This question along with the scenario I give below may seem judgmental, but that isn’t the intent. I’m just trying to get a better handle on Rand’s sense of ethics. I’m looking at #3 in a list found here.
“Man—every man—is an end in himself, not the means to the ends of others. He must exist for his own sake, neither sacrificing himself to others nor sacrificing others to himself. The pursuit of his own rational self-interest and of his own happiness is the highest moral purpose of his life.”
The notion of not sacrificing others to himself seems to be at odds with pursuit of one’s own happiness being the highest moral purpose in life.
I’m wondering how an Objectivist would analyze the following scenario:
I have to make a decision between A and B. Choice A will result in me earning $5 and in Bob being ruined (he loses everything, much more than $5). With choice B, nothing happens and no one’s happiness is affected.
I believe that the Objectivist would say that I should choose A. Given only what is presented in the scenario, the objective fact is that I am better off with A; and that is all that matters. However, I wonder if this would count as "sacrificing" Bob for my own benefit, referencing the quote above.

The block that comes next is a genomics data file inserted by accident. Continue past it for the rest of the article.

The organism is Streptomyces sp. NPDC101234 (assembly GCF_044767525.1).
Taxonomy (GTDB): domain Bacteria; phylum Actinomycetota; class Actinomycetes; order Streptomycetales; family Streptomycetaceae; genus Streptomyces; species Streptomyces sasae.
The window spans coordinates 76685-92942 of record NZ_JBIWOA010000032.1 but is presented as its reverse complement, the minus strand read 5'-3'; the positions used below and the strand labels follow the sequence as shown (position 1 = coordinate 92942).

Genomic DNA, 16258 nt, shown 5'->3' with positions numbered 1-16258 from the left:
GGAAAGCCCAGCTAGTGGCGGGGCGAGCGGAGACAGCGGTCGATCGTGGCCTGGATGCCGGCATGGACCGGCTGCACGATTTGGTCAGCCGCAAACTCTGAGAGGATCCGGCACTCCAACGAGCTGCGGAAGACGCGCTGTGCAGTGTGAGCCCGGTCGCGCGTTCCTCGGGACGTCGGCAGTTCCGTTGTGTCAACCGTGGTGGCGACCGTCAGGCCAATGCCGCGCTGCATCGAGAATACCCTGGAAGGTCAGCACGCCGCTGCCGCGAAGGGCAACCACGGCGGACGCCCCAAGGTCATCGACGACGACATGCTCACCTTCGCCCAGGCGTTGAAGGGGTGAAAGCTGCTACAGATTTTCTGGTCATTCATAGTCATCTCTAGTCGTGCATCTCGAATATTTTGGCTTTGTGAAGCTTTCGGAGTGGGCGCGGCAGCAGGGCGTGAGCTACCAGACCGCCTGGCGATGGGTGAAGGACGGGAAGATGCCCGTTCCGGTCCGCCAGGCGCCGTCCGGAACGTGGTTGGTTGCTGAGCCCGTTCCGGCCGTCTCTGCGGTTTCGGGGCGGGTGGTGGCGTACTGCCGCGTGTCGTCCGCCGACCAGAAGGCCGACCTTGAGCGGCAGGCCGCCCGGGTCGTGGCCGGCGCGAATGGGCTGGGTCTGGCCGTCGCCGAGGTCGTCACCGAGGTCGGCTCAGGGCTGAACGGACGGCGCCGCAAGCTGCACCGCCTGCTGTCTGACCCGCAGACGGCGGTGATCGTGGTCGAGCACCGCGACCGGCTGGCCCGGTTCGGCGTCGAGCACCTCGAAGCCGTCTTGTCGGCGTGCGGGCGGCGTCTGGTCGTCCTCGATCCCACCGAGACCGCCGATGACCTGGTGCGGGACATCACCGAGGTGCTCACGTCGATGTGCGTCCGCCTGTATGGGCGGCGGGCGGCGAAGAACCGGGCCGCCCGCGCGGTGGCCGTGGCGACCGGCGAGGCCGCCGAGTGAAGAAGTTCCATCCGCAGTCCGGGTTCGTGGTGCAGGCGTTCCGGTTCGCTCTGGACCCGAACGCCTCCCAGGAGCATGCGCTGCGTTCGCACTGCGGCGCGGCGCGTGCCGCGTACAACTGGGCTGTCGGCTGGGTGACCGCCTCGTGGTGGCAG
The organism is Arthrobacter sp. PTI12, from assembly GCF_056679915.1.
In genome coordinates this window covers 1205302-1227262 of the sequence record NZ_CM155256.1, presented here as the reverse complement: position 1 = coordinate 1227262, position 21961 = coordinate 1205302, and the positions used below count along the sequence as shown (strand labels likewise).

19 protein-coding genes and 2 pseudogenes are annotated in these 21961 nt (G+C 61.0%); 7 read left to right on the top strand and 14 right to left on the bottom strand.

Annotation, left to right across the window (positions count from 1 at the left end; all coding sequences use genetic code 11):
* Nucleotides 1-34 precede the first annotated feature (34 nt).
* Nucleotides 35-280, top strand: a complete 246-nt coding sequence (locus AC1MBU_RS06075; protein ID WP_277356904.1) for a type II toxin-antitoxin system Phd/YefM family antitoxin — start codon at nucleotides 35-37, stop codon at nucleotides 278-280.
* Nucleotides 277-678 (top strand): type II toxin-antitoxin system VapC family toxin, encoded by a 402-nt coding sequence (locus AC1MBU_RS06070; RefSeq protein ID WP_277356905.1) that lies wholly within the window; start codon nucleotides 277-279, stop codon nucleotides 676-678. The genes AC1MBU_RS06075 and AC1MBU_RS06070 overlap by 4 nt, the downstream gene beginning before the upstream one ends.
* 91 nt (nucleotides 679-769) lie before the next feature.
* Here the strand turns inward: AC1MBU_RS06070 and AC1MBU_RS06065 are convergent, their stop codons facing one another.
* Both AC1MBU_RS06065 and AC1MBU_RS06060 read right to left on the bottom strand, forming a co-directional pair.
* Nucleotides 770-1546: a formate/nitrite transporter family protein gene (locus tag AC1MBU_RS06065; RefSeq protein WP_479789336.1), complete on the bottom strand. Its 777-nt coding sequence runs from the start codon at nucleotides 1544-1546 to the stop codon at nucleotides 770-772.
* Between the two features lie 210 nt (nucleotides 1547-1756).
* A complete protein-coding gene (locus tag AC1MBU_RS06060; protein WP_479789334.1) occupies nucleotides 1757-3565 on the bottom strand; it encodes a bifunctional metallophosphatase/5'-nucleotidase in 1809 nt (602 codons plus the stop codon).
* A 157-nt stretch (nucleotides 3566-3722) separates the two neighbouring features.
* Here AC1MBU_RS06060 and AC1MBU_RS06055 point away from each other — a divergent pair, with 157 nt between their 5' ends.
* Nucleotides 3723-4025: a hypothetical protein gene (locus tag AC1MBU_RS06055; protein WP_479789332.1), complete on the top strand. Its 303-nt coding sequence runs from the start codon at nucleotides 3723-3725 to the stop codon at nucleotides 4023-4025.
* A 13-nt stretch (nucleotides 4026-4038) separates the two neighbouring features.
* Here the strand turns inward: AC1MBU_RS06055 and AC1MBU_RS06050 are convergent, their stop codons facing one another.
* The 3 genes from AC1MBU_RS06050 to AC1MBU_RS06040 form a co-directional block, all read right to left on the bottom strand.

Would it be unethical for me to consider Bob’s happiness at all? What if I “let” my perception of Bob’s happiness affect my own through emotion? Would I be behaving unethically and need to get over it? What if I can’t help but be emotional about it? Does the Objectivist concede that emotion factors into my happiness and allow me to choose based on this?
I've actually asked a number of questions here, but the open-ended title question stands. I'm interested to know how the Objectivist would look at the scenario, especially as it relates to reconciling the potential sacrifice of Bob with maximizing my happiness.